I’ve had a few “careers” over the years. For a while, I did layout and design for the publishing arm of a major accounting firm (I was lucky enough to get fired from that job during the early 1990s recession). I’ve worked as an editorial writer and as a terrible waiter in a Greek restaurant. But there’s only two jobs that gave me real job satisfaction.
Copywriting…and painting houses.
You’d be shocked how many copywriters used to paint houses. What the connection is, I have no idea. But I don’t think that’s an accident. Both careers involve planning and prepping something from the ground up. And leave you with a finished product you can really look back over and enjoy.
But copywriting pays better.
Most copywriters either get paid by the project—say, between $5,000 to $15,000 per sales letter—or, like me, have a retainer deal where you’ll write a certain number of promos per year for a regular monthly payout.
Those who stick to it can make between $50,000 to $100,000 per year, within the first few years. That can go much higher with success and time. At the top of the pack, most make at least $200,000…$300,000…$500,000 in a good year. Plenty of copywriters make over $1 million—sometimes well over—when they’re also selling their own product or they have a piece of their client’s overall business, which is definitely something that you could make happen.
A copywriter is like a shepherd for “mass desire,” a phrase coined the late great copywriter, Gene Schwartz. They write emails, social media and blog posts, sales pages, and they use their writing to get readers to do anything from buying a product, to downloading an e-book, to donating to charity.
One of my favorite aspects of earning as a copywriter is the ability to earn from anywhere. You’ll probably have to meet with your clients occasionally, but for the most part you can live the writer’s life. I’ve written in a rented villa in Venice, a French farmhouse, a beachside balcony, and more. Beats a cubicle any day.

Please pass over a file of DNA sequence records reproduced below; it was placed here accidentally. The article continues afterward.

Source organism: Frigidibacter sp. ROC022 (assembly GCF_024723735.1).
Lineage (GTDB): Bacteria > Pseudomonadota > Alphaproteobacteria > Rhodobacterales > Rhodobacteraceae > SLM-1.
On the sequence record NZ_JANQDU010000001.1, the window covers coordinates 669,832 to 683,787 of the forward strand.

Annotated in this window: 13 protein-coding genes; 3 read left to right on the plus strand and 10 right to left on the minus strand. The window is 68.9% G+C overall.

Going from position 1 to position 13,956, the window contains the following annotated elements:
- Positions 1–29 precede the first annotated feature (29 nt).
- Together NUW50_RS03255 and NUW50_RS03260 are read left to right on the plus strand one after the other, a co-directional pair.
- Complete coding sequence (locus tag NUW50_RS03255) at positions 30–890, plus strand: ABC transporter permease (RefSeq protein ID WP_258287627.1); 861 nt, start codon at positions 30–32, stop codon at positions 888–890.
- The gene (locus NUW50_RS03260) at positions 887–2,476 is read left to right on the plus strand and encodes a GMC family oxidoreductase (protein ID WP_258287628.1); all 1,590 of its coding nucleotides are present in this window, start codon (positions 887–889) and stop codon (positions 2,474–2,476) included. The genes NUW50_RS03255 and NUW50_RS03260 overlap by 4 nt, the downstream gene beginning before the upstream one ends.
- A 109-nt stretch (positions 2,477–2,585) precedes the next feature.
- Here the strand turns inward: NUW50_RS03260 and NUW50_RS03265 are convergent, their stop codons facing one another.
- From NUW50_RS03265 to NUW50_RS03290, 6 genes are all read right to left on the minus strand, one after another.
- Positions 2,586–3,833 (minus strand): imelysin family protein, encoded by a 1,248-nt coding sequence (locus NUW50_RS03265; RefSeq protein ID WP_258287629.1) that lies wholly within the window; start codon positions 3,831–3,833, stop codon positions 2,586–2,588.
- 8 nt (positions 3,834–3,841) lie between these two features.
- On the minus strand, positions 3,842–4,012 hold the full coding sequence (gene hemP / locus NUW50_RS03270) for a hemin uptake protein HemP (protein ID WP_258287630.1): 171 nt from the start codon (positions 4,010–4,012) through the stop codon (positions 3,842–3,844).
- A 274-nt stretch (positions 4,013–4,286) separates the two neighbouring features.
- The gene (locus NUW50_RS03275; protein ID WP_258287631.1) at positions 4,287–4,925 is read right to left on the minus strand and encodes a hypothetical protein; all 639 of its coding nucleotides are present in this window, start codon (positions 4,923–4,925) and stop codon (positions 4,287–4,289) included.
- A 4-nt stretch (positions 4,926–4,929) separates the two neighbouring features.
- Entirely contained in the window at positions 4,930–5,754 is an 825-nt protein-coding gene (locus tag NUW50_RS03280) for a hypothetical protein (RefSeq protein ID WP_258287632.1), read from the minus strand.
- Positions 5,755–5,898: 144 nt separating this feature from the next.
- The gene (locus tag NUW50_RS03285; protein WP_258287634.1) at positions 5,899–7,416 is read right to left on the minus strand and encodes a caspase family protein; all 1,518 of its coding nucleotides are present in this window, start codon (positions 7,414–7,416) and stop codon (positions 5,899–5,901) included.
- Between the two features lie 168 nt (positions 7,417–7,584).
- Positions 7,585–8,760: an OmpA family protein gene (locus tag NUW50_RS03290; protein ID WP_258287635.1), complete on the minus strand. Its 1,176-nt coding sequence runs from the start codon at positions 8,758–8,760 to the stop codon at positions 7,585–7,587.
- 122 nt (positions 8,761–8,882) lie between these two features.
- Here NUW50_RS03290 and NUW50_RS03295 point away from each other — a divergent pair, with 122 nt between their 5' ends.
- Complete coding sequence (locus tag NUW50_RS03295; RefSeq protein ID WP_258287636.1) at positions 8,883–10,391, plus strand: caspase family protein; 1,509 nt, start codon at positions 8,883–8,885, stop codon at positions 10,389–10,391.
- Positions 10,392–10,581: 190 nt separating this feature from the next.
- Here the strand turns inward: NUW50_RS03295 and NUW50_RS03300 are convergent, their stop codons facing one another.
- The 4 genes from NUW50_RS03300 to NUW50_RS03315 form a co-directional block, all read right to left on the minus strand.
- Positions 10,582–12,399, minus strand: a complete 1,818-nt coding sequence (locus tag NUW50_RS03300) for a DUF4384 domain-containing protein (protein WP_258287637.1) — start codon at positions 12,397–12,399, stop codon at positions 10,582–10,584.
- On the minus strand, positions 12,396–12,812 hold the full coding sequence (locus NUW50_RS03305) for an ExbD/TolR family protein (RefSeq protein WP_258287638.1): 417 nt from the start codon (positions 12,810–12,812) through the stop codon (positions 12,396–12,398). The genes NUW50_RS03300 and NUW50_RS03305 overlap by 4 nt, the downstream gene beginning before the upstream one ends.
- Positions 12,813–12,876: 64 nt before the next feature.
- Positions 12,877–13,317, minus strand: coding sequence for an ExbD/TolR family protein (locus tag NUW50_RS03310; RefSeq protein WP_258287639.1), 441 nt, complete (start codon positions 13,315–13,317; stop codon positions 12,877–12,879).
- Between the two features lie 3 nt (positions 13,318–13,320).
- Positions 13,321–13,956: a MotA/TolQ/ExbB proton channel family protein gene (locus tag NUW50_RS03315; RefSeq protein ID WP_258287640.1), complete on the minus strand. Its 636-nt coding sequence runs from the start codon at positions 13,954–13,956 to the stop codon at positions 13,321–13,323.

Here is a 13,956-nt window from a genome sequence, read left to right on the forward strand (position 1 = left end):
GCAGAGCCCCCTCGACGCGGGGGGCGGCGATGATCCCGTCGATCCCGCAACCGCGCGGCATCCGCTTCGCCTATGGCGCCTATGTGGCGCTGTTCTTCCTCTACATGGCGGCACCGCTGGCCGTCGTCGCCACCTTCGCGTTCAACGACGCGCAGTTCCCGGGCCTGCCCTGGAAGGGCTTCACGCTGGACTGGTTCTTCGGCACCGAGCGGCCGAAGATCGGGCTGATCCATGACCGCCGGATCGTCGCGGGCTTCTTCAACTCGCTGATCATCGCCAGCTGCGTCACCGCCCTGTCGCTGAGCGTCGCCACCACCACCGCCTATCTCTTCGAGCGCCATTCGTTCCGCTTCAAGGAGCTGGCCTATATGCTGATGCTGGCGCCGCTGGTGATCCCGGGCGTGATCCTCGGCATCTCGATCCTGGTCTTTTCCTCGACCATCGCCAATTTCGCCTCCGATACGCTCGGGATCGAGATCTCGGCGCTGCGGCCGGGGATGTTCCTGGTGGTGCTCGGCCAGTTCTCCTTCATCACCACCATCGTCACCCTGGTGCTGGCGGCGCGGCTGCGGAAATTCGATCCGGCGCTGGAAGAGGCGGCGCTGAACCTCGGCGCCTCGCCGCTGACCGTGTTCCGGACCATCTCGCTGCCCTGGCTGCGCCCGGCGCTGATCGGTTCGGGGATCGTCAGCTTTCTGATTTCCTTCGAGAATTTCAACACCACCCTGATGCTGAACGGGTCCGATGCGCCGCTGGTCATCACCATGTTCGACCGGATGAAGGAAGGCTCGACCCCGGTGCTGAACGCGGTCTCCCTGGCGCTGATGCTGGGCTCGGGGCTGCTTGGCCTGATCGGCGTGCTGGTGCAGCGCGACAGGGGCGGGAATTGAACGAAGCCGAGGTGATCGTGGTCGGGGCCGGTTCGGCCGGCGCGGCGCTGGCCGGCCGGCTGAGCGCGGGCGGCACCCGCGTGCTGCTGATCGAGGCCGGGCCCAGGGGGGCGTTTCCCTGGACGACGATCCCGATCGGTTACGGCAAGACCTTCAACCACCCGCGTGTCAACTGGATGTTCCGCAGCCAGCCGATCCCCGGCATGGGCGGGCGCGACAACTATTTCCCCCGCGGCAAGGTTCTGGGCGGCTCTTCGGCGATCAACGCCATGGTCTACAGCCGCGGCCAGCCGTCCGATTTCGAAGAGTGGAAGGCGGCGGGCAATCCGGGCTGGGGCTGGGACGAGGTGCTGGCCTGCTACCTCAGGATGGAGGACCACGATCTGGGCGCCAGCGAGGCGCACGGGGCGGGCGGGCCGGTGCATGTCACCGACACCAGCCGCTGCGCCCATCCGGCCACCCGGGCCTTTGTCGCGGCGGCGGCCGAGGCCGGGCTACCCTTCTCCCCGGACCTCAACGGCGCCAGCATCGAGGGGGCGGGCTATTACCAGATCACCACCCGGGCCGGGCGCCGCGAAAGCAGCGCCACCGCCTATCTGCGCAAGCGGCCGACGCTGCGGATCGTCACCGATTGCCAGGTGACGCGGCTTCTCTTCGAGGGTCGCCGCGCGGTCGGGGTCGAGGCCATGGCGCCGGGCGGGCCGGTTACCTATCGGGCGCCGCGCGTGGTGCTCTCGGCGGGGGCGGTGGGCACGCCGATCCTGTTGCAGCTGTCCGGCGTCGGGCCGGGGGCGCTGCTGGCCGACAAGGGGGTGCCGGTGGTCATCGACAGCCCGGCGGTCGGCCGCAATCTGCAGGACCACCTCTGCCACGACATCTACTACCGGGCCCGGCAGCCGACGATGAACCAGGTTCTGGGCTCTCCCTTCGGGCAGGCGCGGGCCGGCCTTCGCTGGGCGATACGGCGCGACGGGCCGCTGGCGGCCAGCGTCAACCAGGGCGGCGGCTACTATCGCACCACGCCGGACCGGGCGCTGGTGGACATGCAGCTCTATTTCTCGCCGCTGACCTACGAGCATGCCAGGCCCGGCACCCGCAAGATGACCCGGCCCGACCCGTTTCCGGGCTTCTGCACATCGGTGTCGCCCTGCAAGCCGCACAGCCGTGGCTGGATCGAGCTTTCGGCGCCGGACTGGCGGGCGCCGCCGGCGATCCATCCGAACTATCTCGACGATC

Is it difficult to become a copywriter? No, not at all. In practical terms, it’s like any kind of writing. The more you practice, the more you read, the faster it comes and the better you’ll be. If there are special skills that help, I’d say number one is curiosity. All the best writers I know are question-askers and concept-challengers.
For reasons I can’t explain, a lot of great copywriters are also slight introverts, pretty funny and good with a story, amateur musicians, and—more often than not—no stranger to a cold beer.
That’s not to say that you need any of that last stuff, just that it’s pretty common.
As your own boss, your hours will be flexible…but, of course, you need a routine if you’re going to get anything done. And I have one. I like to write in the morning, for at least four hours. I like to work out at lunchtime. Then I research, answer emails, and use the end of the day for meetings.
We travel everywhere and often with our two young kids, ages 12 and 10. I have a slightly different routine for those trips too. Usually, I’ll get up at 5:30 a.m. or so and work until noon. Then we’ll all go out for lunch and exploring. Sometimes I get more done on those trips than I do at home.
Once you learn how to write copy and get paid for it, you’ve got a skill you can take anywhere. It’s a universal niche that needs to be filled. And you’re not likely to throw your back out—or fall off a ladder—while doing it.
Image: ©iStock.com/Ammentorp Lund
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